The key to being gracious with yourself and others.
Date Published: 09 / 20 / 2022 |
For I do not understand my own actions.
For I do not do what I want, but I do the very thing I hate….
I do not do the good I want, but the evil I do not want
is what I keep on doing.
-Romans 7:15; 19
If you resonate with these verses you are normal. I can’t tell you what a relief it is that this is in scripture. If you know what the Apostle Paul is talking about through experience, you are actually maturing in Christ! Paul is describing “Low Anthropology.”
As you journey with God through the years, you will find your understanding of God and yourself expands and enriches. Every once in a while you will have breakthroughs of depth on things you thought you already understood. That is the case for me with a concept called “Low Anthropology.”
Author David Zahl explains:
“Don’t be put off by the four-dollar word [anthropology]. I’m not talking about graduate-level courses on the customs of aboriginal tribes. Nor am I talking about a chain of boho-chic clothing and décor stores. At base, anthropology simply means what we believe about human nature.
We all go through life with powerful, often unspoken ideas about what human beings are like. For example, we believe that “people can always change” or that “some people can never change.” We believe that “pressure produces results” or that “pressure produces paralysis.” More generally, though, what would we say humans are good at? Not so good at? What principles govern our behavior and make us distinctly human?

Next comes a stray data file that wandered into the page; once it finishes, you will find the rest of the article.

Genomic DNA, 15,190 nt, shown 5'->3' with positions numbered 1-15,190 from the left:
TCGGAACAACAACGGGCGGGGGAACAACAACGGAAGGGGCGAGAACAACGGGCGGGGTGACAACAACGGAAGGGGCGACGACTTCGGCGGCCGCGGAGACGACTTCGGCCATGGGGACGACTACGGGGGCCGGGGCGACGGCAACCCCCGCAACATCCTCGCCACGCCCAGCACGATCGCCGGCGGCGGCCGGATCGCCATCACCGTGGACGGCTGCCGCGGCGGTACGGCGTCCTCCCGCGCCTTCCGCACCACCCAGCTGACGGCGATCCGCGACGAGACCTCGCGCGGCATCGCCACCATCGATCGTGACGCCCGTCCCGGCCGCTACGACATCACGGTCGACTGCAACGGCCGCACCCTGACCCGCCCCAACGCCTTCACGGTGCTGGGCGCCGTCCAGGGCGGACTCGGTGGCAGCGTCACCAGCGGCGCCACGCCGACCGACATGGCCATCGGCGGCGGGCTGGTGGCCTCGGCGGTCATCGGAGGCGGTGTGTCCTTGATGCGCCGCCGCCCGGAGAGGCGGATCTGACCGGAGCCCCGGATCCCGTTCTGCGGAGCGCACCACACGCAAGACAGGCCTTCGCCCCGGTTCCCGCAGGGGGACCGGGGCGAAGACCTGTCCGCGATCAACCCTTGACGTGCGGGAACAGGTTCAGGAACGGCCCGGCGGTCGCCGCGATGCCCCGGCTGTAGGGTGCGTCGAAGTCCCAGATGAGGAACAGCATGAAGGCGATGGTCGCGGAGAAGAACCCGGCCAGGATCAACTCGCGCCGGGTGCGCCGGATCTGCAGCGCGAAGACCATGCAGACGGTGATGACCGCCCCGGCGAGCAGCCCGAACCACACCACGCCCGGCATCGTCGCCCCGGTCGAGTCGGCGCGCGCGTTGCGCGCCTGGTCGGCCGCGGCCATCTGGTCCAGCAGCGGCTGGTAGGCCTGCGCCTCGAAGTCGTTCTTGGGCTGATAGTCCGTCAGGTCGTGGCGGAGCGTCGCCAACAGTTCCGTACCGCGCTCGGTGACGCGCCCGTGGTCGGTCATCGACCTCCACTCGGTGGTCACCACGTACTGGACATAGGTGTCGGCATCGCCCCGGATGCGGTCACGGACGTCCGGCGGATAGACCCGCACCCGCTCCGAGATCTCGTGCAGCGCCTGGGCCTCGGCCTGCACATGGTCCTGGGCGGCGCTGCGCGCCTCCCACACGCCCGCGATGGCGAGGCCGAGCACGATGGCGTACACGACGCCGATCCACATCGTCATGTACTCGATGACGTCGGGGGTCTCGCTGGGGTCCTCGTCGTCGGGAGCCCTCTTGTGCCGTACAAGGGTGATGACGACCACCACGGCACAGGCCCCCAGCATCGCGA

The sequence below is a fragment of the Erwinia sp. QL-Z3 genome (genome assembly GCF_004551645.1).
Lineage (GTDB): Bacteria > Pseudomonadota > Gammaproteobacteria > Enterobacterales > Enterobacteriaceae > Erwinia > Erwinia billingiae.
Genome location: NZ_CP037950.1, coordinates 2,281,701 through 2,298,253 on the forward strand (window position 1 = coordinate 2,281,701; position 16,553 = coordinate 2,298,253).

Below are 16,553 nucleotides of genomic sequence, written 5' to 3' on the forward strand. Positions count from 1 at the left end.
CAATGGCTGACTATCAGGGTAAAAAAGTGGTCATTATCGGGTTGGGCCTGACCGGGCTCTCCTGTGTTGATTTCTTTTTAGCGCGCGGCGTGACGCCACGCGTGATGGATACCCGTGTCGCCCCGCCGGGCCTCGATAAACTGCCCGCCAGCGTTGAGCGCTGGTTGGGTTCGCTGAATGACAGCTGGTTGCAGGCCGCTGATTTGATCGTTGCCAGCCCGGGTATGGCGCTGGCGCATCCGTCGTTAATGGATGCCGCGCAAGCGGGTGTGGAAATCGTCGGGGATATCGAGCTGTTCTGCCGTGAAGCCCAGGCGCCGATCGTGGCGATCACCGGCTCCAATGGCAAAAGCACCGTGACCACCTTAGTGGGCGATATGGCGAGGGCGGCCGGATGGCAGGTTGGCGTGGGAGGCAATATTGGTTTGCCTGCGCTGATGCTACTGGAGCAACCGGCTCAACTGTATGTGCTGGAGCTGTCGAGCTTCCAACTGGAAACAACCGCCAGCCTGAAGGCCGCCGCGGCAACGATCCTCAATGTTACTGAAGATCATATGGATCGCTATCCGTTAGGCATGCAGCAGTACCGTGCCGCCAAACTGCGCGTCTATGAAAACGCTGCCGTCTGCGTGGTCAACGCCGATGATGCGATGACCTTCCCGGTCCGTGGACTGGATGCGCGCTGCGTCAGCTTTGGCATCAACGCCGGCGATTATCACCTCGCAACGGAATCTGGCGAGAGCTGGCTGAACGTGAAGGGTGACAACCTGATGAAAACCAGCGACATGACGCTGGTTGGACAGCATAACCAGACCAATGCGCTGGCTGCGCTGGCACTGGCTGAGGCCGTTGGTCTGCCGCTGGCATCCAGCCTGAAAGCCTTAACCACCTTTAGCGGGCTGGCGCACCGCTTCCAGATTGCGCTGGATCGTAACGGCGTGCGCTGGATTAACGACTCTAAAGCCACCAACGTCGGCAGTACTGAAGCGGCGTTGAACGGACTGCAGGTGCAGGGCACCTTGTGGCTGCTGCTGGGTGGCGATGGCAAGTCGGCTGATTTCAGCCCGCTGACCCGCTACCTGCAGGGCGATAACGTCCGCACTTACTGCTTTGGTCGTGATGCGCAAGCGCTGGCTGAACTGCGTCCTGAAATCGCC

Theologians and philosophers call how we answer these questions our anthropology. For our purposes, we can define anthropology as our operative theory of human nature.“
Before understanding this nuanced concept,
much of my understanding about the sinful human condition was rooted in shame, guilt and self-loathing.
This affected my personal walk with God, my ministry and my view of others. But as I began to dive deeper into the concept of God’s grace (His one way love), I also began to understand his compassion for the human condition:
Not just our sins, but also our weaknesses and wounds.
Not just our culpability, but also our helpless condition.
Not just our evils, but also our clumsiness, limits, blind spots, misunderstandings and inability to see and do everything correctly.
Once we start to grasp this we can be gracious with
ourselves and others because we understand that the best of humans are still human at best.
Understanding low anthropology is freeing! It helps you laugh. It causes you to take yourself less seriously. It helps you take God’s grace more seriously. It makes you more compassionate on others. It makes you more merciful with yourself.
As you may know, we all have an opportunity to learn this concept together on October 15th, 5-7pm. David Zahl will be with us to share from his book and do a book signing (books will be available for purchase). There will be one hour of teaching and Q & A and one hour of cocktails and appetizers after.
I am reading the book now and I feel encouraged and relieved with every paragraph, not to mention that he is a great writer with great stories! You will not regret learning from this humble brilliant man who is also a mess like us.
Register for the event here.
Hope to see you there!
Grace and peace,